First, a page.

Fixation is a common symptom of anxiety disorder and other mental illnesses

For those who have a mental illness, when was the first time you knew there was something different about you? 

For me, I knew there was something wrong when I became fixated with the thought of death. I know, I know, most people wouldn’t peg me for being so morbid. But what makes it even worse was that this obsession started when I was only 5 or 6 years old.

Most kindergarteners don’t fully comprehend the concept of death. But not me. By 6, I’d already been to the funerals of both of my grandmas. I knew that the only things certain in life were death and taxes (just kidding – I had no idea what taxes were, but I most certainly grasped the fact that death was something that happened to everyone). 

I was terrified – especially not knowing what happened after we die. And, almost nightly, I would have these vivid dreams of myself and the people closest to me dying, often in terrible accidents or murders (again – this was when I was only a little kid!)

No, it’s not like I watched scary movies at a young age. At the time, the scariest things I had watched were Ursula in “The Little Mermaid” and the flying monkeys in “Wizard of Oz.” I didn’t even read the “Goosebumps” book series or watch “Are You Afraid of the Dark” on Nickelodeon, like so many of my friends. 

Yet, still, I had these morbid thoughts not fit for any child. And, whenever I had these thoughts, I would experience extreme panic attacks – although, at the time, I had no idea what was happening to me. Instead, I just called them “bad thoughts,” and, every night before bed, I would pray for the “bad thoughts” to go away. 

Sometimes, I would be sitting on my bed in my room, and all of the sudden, it would feel like the walls were closing in on me and I would get this sharp ringing in my ears – which I later learned can occur at the height of a panic attack. Other times, I would wake from a deep sleep, screaming and crying, and I would see these floating white lights in my eyes – which can also be a symptom of a panic attack. I even remember once, reading a story in elementary school about  a child visiting his grandpa’s gravestone. And my face flushed, I started sweating and felt like I was going to be sick all over my desk. Just because the story fleetingly mentioned death.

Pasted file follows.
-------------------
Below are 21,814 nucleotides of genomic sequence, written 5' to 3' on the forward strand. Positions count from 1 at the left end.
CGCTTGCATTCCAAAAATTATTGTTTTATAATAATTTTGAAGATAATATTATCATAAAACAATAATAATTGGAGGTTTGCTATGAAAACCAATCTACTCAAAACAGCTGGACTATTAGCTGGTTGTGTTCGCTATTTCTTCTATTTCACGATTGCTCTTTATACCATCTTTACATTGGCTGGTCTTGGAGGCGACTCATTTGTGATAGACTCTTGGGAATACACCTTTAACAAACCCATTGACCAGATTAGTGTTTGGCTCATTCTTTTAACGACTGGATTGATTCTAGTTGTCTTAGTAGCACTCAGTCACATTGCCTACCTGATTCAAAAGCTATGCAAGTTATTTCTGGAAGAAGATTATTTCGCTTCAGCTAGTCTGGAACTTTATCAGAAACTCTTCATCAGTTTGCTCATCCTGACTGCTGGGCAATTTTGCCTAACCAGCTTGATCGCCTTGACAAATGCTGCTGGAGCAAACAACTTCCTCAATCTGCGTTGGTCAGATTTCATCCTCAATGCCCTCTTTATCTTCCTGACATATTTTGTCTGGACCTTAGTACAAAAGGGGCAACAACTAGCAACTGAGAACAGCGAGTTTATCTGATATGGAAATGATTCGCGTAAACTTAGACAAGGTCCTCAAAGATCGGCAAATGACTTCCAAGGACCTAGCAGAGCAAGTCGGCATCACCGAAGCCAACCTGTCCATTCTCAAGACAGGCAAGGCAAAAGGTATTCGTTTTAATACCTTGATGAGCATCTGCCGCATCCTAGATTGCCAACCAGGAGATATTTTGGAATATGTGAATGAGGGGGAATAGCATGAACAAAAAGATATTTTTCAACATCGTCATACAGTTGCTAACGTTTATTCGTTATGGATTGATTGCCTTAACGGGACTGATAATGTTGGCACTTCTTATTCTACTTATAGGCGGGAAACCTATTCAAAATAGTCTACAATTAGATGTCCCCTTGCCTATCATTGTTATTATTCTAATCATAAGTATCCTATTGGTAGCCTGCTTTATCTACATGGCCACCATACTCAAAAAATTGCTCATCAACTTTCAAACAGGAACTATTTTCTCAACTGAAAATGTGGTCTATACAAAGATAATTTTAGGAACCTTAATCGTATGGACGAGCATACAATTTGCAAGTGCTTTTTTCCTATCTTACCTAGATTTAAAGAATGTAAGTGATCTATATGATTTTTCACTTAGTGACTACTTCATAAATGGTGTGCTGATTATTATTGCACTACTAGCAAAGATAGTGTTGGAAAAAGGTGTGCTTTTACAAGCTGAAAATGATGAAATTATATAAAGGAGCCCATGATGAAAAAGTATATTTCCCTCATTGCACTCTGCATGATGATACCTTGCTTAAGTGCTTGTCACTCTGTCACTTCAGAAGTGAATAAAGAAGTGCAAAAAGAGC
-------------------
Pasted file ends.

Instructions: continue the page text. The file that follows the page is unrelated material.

When I was 11 years old, that was the first celebrity death I can remember – John F. Kennedy Jr. I remember watching the news when he was missing. I had no idea who he even was at the time, yet I could barely sleep because I was so scared that he had died. And, when his body was found, I was inconsolable. 

In the fifth grade, I remember watching the movie “Selena” for the first time. I didn’t know her story. But, after I found out she was murdered, I got really depressed – the first time I can ever remember being truly depressed. And the only thing I would listen to for weeks was her songs.

In the sixth grade, I watched my first-ever scary movie – “Sixth Sense.” A movie about a kid who sees dead people. And I was a complete wreck. I was scared every single night for a whole year after I watched that movie. I refused to watch scary movies for nearly a decade because I was so traumatized – not by the movie itself but because of the thought that there were ghosts among us. That, when you die, you’re just stuck, wandering on earth, afflicted when the same thing you died from, hoping that someone – anyone – will see you. 

And, until I was finally medicated for my anxiety/depression, this was what my life was like – being constantly terrified that my loved ones or I would die and being even more scared about what comes next.

That was one of the first things I noticed when I got my anxiety disorder under control – that I was no longer obsessed with thoughts of death. Every once in a while, the thoughts will still come. But now, they’re much more manageable. I think that’s why, today, I love horror movies so much because, every time I watch one, it feels like an act of bravery. It feels like I accomplished something. Because, for so long, I wasn’t capable of doing it.  

This is one of the less talked about symptoms of anxiety and other mental illnesses – fixation. But it is a common symptom. For so long, I thought I was alone. I thought there was something wrong me. There were even times, when I was having a panic attack as a young child, that I actually thought I was possessed by a demon. But, if you are experiencing these symptoms, I want you to know that you’re not alone. And, no, you’re definitely not possessed. You don’t need a priest to exorcise you. What you need is a psychiatrist. 

Elizabeth Broadbent, staff writer at Scary Mommy, wrote, “(My) anxiety causes me to fixate on things I can’t control. … A fixation can be brutal. It jolts you awake at night. It invades your dreams. It pervades your days and invades your thoughts.”

And, what’s one of the biggest things in life that we can’t control? Oh yeah – that’s right…death!

This happened to Elizabeth too. She wrote, “Significant others leaving my side terrified me. I obsessed over their deaths. If they weren’t in my line of sight, they could be dying in any manner you could imagine. ... A fixation isn’t strictly rational. That’s part of its nature; it doesn’t make sense. But some are more bizarre than others. After the birth of my third son, I became convinced that his head would fall off.”

“If you find yourself slamming from fixation to fixation, you aren’t alone. It’s a common symptom of an anxiety disorder. … You can free yourself from it. Help is available. You only have to find it.”

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